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April 10, 1990 - Image 4

Resource type:
The Michigan Daily, 1990-04-10

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Page 4-The Michigan Daily-Tuesday, April 10, 1990

Qit 3tril gan aily
420 Maynard Street
Ann Arbor, Michigan 48109


763 0379
764 0552
747 2814


764 0552
747 3336
747 4630

Unsigned editorials represent a majority of the Daily's Editorial Board. All other cartoons
signed articles, and letters do not necessarily represent the opinion of the Daily.
*Workers, voters deserve praise for fair campaign


bly elections are over and they seem to
have gone without any major compli-
cations. After the travesty of last term,
this is a welcome accomplishment.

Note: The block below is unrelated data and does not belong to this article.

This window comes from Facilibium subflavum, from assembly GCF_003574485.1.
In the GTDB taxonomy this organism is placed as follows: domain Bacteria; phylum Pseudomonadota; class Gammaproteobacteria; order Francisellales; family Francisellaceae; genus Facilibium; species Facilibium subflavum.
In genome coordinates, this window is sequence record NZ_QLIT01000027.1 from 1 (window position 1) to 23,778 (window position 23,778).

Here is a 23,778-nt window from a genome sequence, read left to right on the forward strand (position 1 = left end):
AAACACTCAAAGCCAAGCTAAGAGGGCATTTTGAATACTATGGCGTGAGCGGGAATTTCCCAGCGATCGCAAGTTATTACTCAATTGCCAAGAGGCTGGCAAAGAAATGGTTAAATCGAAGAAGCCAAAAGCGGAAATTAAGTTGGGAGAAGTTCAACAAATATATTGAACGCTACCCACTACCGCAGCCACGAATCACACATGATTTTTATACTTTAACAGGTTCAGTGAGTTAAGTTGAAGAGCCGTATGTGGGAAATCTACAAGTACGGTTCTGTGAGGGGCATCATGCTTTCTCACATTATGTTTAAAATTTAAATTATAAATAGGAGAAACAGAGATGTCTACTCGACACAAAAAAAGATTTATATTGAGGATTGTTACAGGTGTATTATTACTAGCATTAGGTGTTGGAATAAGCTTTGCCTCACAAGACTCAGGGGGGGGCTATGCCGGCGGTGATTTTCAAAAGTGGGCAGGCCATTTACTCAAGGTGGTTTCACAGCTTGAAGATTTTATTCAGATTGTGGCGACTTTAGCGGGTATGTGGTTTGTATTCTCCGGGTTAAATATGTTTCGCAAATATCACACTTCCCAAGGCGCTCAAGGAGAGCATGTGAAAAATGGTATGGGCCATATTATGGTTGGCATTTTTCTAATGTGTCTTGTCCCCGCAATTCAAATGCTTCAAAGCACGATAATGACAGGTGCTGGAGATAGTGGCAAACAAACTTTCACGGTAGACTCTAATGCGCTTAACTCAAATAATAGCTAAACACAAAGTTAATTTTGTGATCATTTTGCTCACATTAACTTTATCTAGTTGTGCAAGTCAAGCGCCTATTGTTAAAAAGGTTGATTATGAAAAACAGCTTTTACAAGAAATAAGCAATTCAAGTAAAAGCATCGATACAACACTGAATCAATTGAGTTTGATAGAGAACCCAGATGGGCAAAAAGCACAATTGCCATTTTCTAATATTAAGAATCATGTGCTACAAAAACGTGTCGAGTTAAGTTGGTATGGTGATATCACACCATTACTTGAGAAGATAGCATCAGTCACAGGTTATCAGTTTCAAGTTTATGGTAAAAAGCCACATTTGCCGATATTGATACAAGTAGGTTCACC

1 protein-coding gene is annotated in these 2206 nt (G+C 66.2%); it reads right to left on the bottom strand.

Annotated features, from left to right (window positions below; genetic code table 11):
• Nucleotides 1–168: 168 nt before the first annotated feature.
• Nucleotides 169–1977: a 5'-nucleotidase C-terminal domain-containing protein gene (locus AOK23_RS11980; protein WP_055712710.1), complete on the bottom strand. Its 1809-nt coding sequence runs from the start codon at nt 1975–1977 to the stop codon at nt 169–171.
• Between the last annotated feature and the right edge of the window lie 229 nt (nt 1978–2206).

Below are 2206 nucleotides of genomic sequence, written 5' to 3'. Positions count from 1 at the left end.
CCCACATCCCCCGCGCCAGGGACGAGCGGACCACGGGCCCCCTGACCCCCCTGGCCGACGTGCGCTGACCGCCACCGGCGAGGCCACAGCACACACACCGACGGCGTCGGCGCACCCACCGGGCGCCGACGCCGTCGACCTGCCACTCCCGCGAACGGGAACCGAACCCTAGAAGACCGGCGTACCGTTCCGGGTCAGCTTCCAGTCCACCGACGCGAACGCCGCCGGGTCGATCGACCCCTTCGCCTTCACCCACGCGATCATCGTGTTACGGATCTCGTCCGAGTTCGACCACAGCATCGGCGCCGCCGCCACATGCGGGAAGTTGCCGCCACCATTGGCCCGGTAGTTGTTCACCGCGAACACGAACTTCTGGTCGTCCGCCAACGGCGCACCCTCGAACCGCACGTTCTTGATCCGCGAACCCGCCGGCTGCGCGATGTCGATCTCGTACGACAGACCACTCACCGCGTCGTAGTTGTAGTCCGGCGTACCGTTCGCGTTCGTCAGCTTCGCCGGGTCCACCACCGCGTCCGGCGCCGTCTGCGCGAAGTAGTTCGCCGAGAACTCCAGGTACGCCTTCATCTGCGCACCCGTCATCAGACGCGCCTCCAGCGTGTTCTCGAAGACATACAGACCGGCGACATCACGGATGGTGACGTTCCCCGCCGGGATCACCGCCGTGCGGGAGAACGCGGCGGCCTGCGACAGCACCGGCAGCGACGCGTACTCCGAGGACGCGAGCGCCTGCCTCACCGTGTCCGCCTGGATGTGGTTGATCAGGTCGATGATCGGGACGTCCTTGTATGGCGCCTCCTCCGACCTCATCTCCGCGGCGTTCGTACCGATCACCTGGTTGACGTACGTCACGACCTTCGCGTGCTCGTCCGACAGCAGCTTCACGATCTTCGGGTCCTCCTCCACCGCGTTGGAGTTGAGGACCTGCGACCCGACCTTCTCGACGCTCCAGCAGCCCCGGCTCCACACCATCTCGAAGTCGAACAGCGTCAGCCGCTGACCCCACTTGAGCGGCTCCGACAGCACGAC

Regardless of the outcome of the
elections, all candidates, parties, and
voters should be pleased with the cam-
paign. 45 percent more students voted
in this election than in last spring's
presidential election and someschools
even set records for voter turnout.
Election Director Rebecca Gebes, the
assistant election directors and the en-
tire staff of poll workers and vote
counters deserve praise and well-
earned commendations for ensuring
fair voting procedures and flawless
counting, even with a greater-than-

expected turnout.
In addition, the 6,500 voters who
participated suggest that student apathy
is declining. More and more students
are realizing the importance of MSA as
a representative body of the students
and understand that the Assembly is
important enough to take the time to
elect its members.
Hopefully, the new President and
members of the Assembly will address
the students' concerns and get more
students involved and interested in
MSA's work. Also, students should
keep a close eye on the performance of
their representatives and work to in-
crease voter turnout in elections to




/V~,,C9 u


Elephants remember, Republicans forget

The Contras stillfight; oppose new aid package

negotiations in Nicaragua, Contra
activity - said to be nominal by the
State Department and the international